On Highway 2; 24 km (14 miles) east of Mackenzie Hwy 35; 486 km (295 miles) northwest of Edmonton and 195 km (115 miles) northeast of Grande Prairie. Population: 6740. Visitor Information: Peace River and District Chamber of Commerce, PO Box 6599, Peace River, Alberta, T8S 1S4; Phone: (780) 624-4166; Fax: (780) 624-4663; Email: email@example.com; Website: www.peaceriverchamber.com
Nestled within the majestic valley of the Peace River, the Town of Peace River enjoys one of the most beautiful physical settings in the province, Situated near the confluence of the Peace, Smoky and Heart rivers, the town is the second largest center in northwestern Alberta and functions as a thriving regional and service trade center. The Town of Peace River and its surrounding forests, streams, rivers and moderately mountainous terrain is the perfect setting for those looking for a place to relax and enjoy life while on vacation or weekend excursion. From surrounding outlooks and observation areas such as Sagitawa Lookout and Kaufman Hill, visitors will be treated to an outstanding scenic display of the river valleys below.
Along with great shopping, restaurants, dance clubs and lounges, visitors to Peace River can always find accommodation to suit their needs with more than 400 rooms available at local hotels and motels. Campers will also find an abundant selection of outdoor facilities, many just minutes away from bowling alleys, riding stables, picnic areas, interpretative trails, 9 and 18-hole golf courses, secluded fishing spots and much more. Hiking, cycling and just plain walking are the order of the day in Peace River country, where the breathtaking beauty of the valley hills offers the ideal setting for photographers and wildlife enthusiasts to capture the moment forever.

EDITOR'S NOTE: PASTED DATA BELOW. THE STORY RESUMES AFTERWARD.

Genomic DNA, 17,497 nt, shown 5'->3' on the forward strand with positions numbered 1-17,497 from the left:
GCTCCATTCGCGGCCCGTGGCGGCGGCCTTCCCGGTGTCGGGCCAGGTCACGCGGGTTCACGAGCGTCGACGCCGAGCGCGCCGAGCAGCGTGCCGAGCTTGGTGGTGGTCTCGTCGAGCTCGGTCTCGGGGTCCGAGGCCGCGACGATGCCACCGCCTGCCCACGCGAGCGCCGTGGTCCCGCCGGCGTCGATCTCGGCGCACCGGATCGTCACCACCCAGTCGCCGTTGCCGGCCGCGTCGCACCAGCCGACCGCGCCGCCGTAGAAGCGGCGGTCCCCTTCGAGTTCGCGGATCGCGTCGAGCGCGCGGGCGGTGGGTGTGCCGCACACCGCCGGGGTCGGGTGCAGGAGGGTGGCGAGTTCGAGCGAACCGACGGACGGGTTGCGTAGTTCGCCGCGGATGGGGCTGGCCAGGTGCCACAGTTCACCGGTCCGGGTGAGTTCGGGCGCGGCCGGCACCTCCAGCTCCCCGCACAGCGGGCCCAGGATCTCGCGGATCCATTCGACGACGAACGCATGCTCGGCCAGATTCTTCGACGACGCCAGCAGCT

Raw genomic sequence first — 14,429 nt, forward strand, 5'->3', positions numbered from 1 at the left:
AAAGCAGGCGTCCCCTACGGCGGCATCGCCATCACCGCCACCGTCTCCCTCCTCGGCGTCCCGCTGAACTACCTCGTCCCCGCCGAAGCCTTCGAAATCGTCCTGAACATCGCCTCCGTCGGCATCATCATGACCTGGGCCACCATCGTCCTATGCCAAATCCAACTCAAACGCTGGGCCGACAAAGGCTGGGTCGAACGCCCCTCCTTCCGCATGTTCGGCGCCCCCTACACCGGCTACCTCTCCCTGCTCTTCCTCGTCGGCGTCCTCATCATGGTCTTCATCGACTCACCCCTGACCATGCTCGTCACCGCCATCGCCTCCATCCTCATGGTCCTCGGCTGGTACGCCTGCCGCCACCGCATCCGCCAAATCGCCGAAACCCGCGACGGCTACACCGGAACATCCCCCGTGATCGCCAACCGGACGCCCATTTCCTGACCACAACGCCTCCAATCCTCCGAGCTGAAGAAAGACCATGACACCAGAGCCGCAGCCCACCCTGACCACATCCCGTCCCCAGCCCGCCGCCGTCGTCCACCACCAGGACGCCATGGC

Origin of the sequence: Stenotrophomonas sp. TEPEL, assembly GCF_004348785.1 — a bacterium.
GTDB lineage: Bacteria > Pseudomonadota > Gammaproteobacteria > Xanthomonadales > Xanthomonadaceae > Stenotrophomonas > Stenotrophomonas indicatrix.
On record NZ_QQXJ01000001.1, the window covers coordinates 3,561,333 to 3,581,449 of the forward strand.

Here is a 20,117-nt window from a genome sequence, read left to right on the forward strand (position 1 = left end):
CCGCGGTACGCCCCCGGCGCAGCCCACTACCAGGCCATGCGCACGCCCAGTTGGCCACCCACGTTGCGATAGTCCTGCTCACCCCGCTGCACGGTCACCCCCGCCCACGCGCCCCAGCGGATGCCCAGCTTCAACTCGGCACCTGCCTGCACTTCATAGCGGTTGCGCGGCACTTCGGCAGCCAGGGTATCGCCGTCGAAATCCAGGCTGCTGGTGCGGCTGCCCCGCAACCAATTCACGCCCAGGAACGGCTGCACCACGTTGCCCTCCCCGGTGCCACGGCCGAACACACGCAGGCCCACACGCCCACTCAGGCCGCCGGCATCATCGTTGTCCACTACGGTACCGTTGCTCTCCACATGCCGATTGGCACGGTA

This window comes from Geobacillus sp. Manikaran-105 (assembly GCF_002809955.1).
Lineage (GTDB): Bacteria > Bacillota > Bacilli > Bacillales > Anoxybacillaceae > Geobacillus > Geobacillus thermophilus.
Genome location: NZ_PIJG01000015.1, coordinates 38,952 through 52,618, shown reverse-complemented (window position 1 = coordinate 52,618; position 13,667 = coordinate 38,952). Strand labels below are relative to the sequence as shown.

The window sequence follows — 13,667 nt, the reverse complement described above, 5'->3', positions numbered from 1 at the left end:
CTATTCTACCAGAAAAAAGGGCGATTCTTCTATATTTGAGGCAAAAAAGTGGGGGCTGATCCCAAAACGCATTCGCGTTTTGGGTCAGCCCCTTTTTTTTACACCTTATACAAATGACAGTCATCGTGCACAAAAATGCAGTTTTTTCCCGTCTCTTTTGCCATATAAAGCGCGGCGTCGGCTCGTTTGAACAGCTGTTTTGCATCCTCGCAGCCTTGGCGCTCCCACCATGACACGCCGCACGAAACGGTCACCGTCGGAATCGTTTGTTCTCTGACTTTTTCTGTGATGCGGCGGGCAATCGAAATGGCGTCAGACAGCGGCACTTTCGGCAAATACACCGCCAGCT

Winter visitors can ski the slopes of Misery Mountain, located on the West side of the town, go cross-country skiing along one of the many trails in the valley or toboggan down several area hills. Peace River is steeped in history.
One of its most famous citizens was Henry Fuller Davis, more commonly referred to as Twelve Foot’ Davis. A native of Vermont, Davis was born in 1820 and was known for his generosity, hospitality and good fortune. He achieved great social prestige when he mined over $15,000 worth of gold from a twelve-foot plot of land between two gold plots near Barkerville in the Caribou country of British Columbia. When he moved north because of the lure of gold in the Yukon, he established trading posts at Dunvegan, Peace River and Fort Vermilion. He was known to always leave the doors of his posts unlocked and a supply of fresh dry firewood for trappers to spend a night out of the dark and cold.
Another tie to the community’s past is located at the Peace River Centennial Museum. By 1916, the river was the commercial highway of the north. Steamers and york boats were a commonplace sight. One of the most famous steam wheelers to be built was the SS DA Thomas named after Viscount Rhondda, a munitions and mining magnate. It measured 162 feet by 37 feet wide and was originally built to transport oil and coal deposits out of the Peace country. It was active as a passenger and freight steamer but was decommissioned in 1930 because it continually ran aground on sand bars. The wheel shaft of the DA Thomas can be viewed at the Centennial Museum.
A Beaver Indian legend says, "Drink the waters of the Peace River and you will return." The warm, hospitable residents of beautiful Peace River believe you will find this to be true of their year round safe and relaxing destination.